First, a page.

Fitzalan house

Veterinary Group

Ask the Vet

< back

Is Pet Insurance worthwhile?

Question: I have just acquired a Persian kitten and am considering Pet Insurance. Can you give any recommendations and advice? Would it be better to just put money aside each month?

Answer: Veterinary care has changed out of all recognition over the past 20 years. The days of James Herriot operating in the converted back room of his own house have been consigned to history. One in every three pets needs veterinary care each year and in order to deal with many different medical situations, veterinary practices are obliged to invest heavily in equipment, training and staff. Veterinary care nowadays mirrors current human medical practice very closely indeed. Practices routinely use ultrasonography, complex anaesthetic monitors and drugs such as interferon, hitherto the domain of ‘specialists’. Specialist referral centres abound offering the highest level of expertise where necessary. Consequently, bills can be higher than you might expect and at such times of stress and anxiety, worrying about the cost of veterinary treatment and prescription medicines is avoidable. Holding pet insurance means that your loved ones have the best available treatment without you facing the full financial burden - it's peace of mind for you and your pet. Putting money to one side is well worth considering but road traffic accidents and diabetes are two examples of common conditions that will cost hundreds if not thousands of pounds.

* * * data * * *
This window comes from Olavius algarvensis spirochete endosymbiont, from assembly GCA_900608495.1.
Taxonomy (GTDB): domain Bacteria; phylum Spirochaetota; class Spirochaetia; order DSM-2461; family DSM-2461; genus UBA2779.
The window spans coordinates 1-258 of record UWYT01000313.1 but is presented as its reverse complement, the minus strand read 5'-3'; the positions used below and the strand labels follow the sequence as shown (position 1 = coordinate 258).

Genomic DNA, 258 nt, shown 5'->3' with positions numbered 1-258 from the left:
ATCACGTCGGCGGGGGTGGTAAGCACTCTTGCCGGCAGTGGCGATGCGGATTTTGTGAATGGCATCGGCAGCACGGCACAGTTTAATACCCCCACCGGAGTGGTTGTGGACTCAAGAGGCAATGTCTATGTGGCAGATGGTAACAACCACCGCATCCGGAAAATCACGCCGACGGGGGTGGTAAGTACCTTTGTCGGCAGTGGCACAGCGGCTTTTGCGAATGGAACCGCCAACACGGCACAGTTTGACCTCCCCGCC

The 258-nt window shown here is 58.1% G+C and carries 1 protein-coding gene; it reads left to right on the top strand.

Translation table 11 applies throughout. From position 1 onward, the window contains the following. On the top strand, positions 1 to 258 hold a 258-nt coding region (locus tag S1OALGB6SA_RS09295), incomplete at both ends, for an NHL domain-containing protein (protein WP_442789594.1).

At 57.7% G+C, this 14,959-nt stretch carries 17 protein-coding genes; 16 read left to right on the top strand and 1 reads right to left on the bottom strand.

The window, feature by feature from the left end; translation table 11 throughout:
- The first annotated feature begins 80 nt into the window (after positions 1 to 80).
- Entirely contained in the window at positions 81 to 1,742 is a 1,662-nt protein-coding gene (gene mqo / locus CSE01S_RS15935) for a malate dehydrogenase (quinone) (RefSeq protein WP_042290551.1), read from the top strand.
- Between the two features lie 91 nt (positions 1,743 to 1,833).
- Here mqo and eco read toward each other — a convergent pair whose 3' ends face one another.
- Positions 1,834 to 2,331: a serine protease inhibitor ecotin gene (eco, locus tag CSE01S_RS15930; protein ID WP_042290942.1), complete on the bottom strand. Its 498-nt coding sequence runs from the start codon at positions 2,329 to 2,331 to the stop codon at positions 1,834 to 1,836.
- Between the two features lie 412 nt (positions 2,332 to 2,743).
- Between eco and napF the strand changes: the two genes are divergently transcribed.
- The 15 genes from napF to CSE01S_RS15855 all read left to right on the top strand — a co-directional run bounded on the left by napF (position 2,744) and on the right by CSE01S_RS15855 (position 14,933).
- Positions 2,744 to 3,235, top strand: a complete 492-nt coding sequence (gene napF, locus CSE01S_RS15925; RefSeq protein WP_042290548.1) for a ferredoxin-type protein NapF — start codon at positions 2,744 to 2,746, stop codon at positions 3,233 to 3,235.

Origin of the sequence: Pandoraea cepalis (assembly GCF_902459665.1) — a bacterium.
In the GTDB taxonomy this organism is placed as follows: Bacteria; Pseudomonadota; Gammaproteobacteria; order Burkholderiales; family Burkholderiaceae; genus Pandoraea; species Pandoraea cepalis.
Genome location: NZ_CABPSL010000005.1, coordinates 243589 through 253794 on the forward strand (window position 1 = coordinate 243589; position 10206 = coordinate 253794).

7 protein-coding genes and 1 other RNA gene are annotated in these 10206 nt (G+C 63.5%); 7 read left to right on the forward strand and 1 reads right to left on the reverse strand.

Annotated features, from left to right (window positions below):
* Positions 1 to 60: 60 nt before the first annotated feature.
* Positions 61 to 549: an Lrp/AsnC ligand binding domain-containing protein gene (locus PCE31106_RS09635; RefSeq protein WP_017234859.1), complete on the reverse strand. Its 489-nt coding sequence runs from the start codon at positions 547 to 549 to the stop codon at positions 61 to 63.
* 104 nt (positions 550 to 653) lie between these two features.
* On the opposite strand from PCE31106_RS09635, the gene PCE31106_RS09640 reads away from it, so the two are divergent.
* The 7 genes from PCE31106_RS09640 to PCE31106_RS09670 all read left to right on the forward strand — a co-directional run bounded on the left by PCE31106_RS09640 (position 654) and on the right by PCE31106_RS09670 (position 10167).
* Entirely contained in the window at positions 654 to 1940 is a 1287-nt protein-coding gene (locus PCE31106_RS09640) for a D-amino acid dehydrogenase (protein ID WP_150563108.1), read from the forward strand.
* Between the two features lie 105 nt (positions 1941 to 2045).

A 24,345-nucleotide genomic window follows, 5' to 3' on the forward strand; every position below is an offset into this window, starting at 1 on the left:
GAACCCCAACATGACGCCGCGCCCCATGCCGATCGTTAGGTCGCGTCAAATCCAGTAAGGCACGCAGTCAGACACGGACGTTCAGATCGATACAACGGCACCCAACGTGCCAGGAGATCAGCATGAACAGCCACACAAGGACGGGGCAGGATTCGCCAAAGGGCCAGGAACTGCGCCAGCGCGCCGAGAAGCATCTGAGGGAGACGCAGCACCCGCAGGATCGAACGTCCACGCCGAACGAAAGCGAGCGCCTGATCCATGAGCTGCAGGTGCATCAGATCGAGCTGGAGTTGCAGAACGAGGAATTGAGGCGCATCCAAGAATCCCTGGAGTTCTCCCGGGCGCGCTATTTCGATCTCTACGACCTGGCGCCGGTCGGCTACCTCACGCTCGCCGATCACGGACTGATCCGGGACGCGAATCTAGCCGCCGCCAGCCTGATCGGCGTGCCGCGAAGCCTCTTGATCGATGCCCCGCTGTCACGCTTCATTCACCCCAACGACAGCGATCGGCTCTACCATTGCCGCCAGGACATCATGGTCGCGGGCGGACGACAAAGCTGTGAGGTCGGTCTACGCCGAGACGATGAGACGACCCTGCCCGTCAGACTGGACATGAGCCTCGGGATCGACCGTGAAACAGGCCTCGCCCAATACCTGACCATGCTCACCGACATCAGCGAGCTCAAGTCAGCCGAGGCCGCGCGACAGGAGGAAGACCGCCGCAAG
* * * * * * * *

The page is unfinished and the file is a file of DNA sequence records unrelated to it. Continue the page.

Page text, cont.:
The most important feature to look for when comparing Pet Insurance policies is a ‘Covered for Life’ guarantee. This means the company continues to cover vet fees for a pet’s illnesses and injuries for life, as long as you renew your policy each year. Lifetime cover is invaluable if your pet develops a long-term condition such as arthritis or eczema, and the majority of policies offered by pet insurers will stop paying out after the first 12 months of treatment or only pay up to a maximum benefit per condition. Ensure the policy covers hereditary and congenital conditions, behavioural problems, alternative remedies and a contribution towards clinical diets.